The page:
Washington, D.C. — In a policy victory for the American Road & Transportation Builders Association (ARTBA) and highway contractors nationally, the Occupational Safety & Health Administration (OSHA) re-affirmed its policy allowing—as a "de minimis" violation—shear connectors or "nelson studs" to be prefabricated on steel beams used in transportation construction as long as the employer has a compliant fall protection program.
The policy was challenged several years ago, which led OSHA to re-examine its position. ARTBA met with the assistant secretary and other OSHA officials on several occasions to advocate the association's view that contractors should be allowed to determine the safest means and methods for this aspect of steel erection, and for the policy to remain in place.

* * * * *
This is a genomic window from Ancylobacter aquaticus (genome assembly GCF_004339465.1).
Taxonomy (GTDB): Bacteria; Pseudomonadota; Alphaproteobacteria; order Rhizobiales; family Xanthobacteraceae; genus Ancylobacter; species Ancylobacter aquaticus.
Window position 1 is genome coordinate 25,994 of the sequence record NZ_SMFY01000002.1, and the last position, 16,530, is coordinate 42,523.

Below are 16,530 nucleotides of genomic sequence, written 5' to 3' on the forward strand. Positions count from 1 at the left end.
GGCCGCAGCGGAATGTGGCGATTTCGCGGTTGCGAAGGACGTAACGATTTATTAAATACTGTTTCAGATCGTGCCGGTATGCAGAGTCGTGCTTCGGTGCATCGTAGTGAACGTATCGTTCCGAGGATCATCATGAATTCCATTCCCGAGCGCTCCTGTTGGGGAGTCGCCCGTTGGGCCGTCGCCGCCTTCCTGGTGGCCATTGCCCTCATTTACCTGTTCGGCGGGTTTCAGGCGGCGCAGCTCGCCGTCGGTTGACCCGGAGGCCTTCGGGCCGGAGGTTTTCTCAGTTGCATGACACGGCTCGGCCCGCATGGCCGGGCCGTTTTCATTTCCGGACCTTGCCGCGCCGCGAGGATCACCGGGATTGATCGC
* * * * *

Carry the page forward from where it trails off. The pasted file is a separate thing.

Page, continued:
In a November 19 letter to ARTBA President & CEO Pete Ruane, Assistant Secretary for Occupational Safety and Health Edwin G. Foulke, Jr., wrote: "We have conducted a comprehensive review of this policy. In this review, I have given careful consideration to the points that your organization made, as well as the views of the organizations that requested withdrawal of the policy. I have decided to leave the policy in place. I appreciate your interest in this issue and your continued commitment to a safe and healthful workplace."
By way of background, OSHA's compliance directive states the following regarding prefabricated shear connectors and fall protection:
"If an employer requires that all workers, including those engaged in connecting and in decking (as well as deckers in a CDZ), be protected from falls by conventional fall protection, then the failure to meet the requirements of §1926.754(c)(1) would be considered de minimis and no citation would be issued."
Additional information can be found on the OSHA website here.